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RE: Functional Paradigm popularity and Maths (Was: XML as a transition to s-expr)
David Simmons wrote:
> I entirely agree with you. In my opinion, Smalltalk has largely suffered
> from the fact that it is "different" syntactically from the mainstream.
> It is one of the reasons why I extended and evolved Smalltalk from the
> outset of my work on the first commercial implementation version of QKS
> Smalltalk in 1991.
> It has been a driving force in the design and implementation of
> SmallScript as new language based on a superset of classic Smalltalk.
Glad to know it wasn't just me. :) And I promise to check out SmallScript.
I have Squeak installed on my system, despite my syntactical aversion.
> > The parentheses are a short step from there.
> Sure. But why do I need them?
That's been covered here already - because it provides some useful
capabilities which might come in handy later - macros, code-as-data. Both
of these probably have more to do with limitations in existing languages,
that don't typically make it easy to read their own code, or redefine syntax
in a hygienic way. So perhaps in future, the benefits currently provided by
parenthesized syntax will be eroded, but there don't seem to be many good
alternatives at present.
If you then ask "why does a newbie need parentheses", I would say that
perhaps they don't, but it depends on what you want to teach them. I agree
with Shriram: pure Scheme is the machine embodiment of an elegant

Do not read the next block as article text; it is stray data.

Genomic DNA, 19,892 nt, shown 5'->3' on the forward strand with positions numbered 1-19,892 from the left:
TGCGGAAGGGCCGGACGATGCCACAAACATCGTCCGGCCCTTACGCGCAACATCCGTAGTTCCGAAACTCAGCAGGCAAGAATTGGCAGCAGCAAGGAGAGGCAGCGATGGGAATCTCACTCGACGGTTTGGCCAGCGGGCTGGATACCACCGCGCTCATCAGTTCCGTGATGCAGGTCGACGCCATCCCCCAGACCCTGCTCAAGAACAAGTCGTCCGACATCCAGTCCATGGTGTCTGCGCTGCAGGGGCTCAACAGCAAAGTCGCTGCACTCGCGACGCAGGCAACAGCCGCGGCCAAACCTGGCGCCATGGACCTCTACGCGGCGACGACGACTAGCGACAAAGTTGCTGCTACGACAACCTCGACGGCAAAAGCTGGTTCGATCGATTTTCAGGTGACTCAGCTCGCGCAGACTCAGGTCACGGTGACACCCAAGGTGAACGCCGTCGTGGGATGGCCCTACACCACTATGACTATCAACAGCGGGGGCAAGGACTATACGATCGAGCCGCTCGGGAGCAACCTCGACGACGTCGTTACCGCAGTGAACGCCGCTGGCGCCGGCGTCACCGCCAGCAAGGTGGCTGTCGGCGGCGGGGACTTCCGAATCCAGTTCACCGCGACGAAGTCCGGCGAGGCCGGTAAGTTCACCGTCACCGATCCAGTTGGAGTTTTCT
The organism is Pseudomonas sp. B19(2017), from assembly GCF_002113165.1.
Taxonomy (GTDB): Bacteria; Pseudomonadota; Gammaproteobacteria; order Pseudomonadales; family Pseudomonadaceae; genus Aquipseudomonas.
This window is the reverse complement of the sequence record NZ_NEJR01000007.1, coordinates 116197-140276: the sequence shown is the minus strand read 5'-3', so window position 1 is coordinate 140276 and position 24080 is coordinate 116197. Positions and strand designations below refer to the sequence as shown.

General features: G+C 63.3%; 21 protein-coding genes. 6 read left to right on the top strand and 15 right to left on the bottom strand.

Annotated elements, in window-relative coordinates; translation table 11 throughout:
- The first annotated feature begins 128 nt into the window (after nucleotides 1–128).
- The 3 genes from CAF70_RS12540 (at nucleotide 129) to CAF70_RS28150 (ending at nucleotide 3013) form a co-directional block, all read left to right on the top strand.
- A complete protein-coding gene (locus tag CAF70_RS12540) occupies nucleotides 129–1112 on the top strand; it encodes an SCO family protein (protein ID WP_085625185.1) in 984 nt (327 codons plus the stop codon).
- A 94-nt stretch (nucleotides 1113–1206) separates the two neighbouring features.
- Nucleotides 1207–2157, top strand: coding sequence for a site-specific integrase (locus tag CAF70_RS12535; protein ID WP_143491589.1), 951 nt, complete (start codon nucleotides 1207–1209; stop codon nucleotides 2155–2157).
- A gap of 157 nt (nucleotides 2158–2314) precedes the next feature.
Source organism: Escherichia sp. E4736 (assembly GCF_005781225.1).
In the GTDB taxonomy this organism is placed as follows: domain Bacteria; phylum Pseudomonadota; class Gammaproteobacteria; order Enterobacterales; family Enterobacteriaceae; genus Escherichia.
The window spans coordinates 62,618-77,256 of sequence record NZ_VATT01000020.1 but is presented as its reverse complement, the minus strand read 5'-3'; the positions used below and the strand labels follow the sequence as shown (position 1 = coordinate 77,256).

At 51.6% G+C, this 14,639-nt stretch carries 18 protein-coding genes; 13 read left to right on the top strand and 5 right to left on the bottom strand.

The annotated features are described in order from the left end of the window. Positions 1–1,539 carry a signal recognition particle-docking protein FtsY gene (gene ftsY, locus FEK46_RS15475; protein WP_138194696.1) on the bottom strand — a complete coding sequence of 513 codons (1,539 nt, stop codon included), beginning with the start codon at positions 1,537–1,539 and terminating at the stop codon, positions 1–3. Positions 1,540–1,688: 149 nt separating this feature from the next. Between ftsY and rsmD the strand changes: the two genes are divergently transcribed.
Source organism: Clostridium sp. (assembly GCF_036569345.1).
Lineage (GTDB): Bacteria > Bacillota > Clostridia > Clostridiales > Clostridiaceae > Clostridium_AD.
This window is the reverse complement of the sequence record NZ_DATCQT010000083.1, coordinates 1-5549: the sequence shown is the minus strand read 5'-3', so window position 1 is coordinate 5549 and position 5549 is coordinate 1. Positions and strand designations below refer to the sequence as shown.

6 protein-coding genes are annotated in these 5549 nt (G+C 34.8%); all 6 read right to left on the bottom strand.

mathematical formalism, that can be viewed as underlying all known computing
operations. Niggles about parentheses pale in comparison to the sheer,
mindblowing importance of this fact. :O))
Because of this, if you want to teach computer science, as opposed to simply
programming, Scheme is an excellent tool to do it with, even at an
elementary level, as the PLT group seems to be demonstrating. In that
context, large codebases are not typical, good form is being taught, and a
helpful editor is being used, so I really can't see the parens as an
If the question is whether a more natural language is possible for humans,
sure. No-one seems to agree on what that should look like, though, so in
the meantime, we're in the thousand-flowers-blooming stage, and probably
will be for a long time to come. After all, we don't all speak a single
natural language yet, and we've had millenia to get our act together in that
I can't speak for Common Lisp, but I'll readily agree that *standard* Scheme
won't compete well with some scripting languages when it comes to brevity
and naturalness of expression. "SchemeScript", anyone?? But with macros
and a suitable object system, you could probably implement something like
> filestream append('Hello'); flush; close.
(send-multi filestream (append "Hello") flush close)
Part of the fun of Scheme, if you're into language design, is being able to
customize and develop your own little languages in it with very little
effort. That's also a big reason why no two Schemes are alike...